• Oval: An oval sheet metal screw head is like a flat head screw. However, it has more girdles on the top to provide a finished look. The head sits flush against a surface for a reduction in wind resistance and enhances installation. You can use a Phillips or slotted screwdriver.
  • Pan: A pan head type is rounded and protrudes above a surface when the installation is complete. It features a Phillips or slotted-head variation. A pan head also has self-drilling options with a drill point at the tip of the fastener. Along with a stainless steel or zinc coating, a pan can also be white or black-coated.
  • Truss: A truss has a wider head and rounded top with a Phillips style slot.

Slot Type

sheet metal screw slot type

Depending on the tools you have available, you may be able to work with all three slots — cross, slotted and square.

  • Cross: A cross, also known as a double slot, has two slits perpendicular to each other. You can use a use a slotted or Philips screwdriver.
  • Slotted: Known as the original slot type, slotted versions have a single slit down the center of the screw head. You can use a flathead screwdriver to tighten the fastener.
  • Square: A square type is recessed, making it resistant to slipping when you’re screwing.

Figure out which point, head and slot type best suit your projects, whether you work in the construction, gutter or roofing industries.

How to Use Sheet Metal Screws

Uses of sheet metal screws can differ if you’re working with sheet metal one day and attaching metal to a plywood surface the next. Always start with the right protective gear for any hardware project. For example, eyewear will shield your eyes from metal shavings and other potential hazards.

Be careful not to over-tighten the screws because you can strip the heads or damage the material.

  1. Select a power drill or screwdriver.
  2. Choose the right size screw.
  3. Select the ideal material.
  4. Determine the right head style.
  5. Pick between pilot-hole screws and self-drilling screws.
  6. Clamp together the two objects you need to fasten.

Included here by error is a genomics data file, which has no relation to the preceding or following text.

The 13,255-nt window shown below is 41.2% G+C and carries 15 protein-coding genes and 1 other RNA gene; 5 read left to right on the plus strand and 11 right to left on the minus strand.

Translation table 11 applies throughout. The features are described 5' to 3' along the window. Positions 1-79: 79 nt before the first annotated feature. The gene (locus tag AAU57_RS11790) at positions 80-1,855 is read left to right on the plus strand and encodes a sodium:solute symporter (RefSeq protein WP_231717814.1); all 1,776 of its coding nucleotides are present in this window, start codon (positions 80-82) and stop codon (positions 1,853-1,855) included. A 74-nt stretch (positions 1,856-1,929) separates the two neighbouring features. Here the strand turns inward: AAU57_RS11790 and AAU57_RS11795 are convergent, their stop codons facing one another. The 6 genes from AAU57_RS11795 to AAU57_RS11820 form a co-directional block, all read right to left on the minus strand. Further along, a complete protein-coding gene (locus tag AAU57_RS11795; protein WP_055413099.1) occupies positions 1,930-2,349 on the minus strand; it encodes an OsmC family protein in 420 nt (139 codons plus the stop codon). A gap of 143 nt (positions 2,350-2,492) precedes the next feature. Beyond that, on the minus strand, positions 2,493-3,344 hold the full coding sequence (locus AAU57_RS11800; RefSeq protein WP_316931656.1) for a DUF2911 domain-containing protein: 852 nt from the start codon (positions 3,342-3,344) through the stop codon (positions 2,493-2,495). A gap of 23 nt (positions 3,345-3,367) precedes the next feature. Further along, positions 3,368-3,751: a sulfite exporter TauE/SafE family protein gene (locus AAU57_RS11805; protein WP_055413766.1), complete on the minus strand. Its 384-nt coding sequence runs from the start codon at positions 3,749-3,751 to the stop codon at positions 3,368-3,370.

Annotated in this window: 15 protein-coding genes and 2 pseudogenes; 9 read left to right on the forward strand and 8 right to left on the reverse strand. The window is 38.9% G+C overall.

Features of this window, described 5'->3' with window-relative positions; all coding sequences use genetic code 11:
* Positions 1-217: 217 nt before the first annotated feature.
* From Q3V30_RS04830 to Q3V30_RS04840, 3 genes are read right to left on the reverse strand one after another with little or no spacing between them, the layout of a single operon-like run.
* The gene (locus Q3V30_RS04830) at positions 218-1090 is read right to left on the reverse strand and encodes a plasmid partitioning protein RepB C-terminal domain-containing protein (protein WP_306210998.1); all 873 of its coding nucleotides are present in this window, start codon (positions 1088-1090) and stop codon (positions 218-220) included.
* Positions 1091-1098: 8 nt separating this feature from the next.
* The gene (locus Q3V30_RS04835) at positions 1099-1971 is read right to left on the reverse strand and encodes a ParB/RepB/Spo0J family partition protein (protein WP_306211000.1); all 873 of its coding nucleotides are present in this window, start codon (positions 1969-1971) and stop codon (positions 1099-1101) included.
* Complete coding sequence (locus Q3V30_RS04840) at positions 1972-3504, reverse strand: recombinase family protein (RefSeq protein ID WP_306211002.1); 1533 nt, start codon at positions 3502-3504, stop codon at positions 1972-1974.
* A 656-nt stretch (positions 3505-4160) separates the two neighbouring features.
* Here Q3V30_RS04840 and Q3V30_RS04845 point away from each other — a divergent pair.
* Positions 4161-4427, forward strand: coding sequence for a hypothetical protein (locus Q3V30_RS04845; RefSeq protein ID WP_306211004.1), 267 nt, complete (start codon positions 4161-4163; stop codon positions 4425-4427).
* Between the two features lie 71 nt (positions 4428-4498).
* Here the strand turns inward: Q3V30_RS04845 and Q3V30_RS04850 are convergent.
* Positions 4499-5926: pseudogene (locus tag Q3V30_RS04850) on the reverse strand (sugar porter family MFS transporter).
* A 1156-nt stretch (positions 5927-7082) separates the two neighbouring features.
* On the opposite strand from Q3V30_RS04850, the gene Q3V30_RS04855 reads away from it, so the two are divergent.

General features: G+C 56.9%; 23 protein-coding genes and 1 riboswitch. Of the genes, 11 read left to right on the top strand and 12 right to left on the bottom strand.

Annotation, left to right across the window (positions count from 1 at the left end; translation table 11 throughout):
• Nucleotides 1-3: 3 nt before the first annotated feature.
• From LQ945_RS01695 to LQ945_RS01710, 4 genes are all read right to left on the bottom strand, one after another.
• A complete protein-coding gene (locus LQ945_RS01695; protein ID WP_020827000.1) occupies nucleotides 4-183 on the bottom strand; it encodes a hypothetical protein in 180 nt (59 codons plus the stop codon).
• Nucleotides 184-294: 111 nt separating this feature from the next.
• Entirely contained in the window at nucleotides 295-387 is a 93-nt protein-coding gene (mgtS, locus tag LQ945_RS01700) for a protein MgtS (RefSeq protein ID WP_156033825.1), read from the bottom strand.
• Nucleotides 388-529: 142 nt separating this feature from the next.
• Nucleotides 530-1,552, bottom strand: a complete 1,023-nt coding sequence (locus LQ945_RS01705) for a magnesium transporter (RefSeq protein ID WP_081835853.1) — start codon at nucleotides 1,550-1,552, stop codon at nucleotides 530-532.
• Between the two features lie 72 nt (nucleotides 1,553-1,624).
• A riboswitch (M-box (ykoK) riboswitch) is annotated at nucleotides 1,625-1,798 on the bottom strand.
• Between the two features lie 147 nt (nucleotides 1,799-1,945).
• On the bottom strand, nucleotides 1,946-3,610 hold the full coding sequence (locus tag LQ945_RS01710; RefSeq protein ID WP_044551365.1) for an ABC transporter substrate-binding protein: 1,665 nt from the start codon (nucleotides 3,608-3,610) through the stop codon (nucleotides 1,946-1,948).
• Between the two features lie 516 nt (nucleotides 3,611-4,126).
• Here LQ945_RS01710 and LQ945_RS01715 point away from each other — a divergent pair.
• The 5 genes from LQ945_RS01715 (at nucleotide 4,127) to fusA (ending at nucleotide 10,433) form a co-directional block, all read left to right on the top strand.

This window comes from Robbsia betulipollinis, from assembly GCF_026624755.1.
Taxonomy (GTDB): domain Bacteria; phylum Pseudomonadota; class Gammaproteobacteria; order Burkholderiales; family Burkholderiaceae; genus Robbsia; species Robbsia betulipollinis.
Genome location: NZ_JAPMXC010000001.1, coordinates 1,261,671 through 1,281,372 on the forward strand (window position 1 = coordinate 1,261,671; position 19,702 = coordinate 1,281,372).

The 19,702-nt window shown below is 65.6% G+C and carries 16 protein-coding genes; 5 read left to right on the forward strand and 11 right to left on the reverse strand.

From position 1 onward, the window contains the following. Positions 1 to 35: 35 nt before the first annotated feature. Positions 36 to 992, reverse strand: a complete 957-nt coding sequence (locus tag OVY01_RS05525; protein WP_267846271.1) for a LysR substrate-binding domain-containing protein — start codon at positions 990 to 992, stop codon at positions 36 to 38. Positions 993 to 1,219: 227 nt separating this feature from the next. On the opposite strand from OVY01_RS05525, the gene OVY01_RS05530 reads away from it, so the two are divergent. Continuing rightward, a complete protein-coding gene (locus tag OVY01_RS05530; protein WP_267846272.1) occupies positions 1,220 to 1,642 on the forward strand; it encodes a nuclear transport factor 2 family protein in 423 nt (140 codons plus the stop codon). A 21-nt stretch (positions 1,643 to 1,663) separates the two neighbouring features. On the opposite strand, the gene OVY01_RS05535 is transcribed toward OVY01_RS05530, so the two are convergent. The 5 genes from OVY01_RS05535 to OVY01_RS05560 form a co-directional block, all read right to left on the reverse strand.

7. Press the screw firmly onto the surface, making sure it doesn’t spin and stray from the desired point.
  8. Begin drilling at a low speed.
  9. When the sheet metal screw starts to pierce the material, speed up the drill.
  10. Don’t continue to drill once it’s tight because you will strip the slots.
  11. Drilling too tight can also stretch out the screw’s threads and cause it to lose optimum strength.

Once you have all the supplies you need, make sure to drill slowly with precision and caution. Operating too fast can split the sheet metal or cause other damage to the material. If you need further help understanding which is best for your jobs, rely on the professionals for advice.

The Fastener Experts Have You Covered

contact all points fasteners

All Points Fasteners is a fastener distributor that goes the extra mile to chase down what you need. We provide sheet metal screw solutions and even find uncommon fasteners when your projects rely on unique results. Our specialists will suggest what premium parts will work best for your applications to keep your operations running. We are American owned and operated, striving to build long-term relationships with your company.

Browse our inventory of sheet metal screws or reach out to our service team online for support. You can also call us at 800-483-6354. All Points offers a live chat to help you find the right part for the job, too.

Head Screw Lady Since 1986! Specializing in breaking down the language barrier between suppliers and end users. During her 35 years working in the fastener industry, MaryLouise has worked directly with end users, contractor’s, OEM’S and DIY, as well working within the import industry, working with fastener manufacturers and distributors. This has given her the unique perspective of having the technical knowledge needed to perform in the fastener world but also be familiar with the needs of end users who don’t necessarily know the fastener jargon or applications to know exactly what they need for their jobs.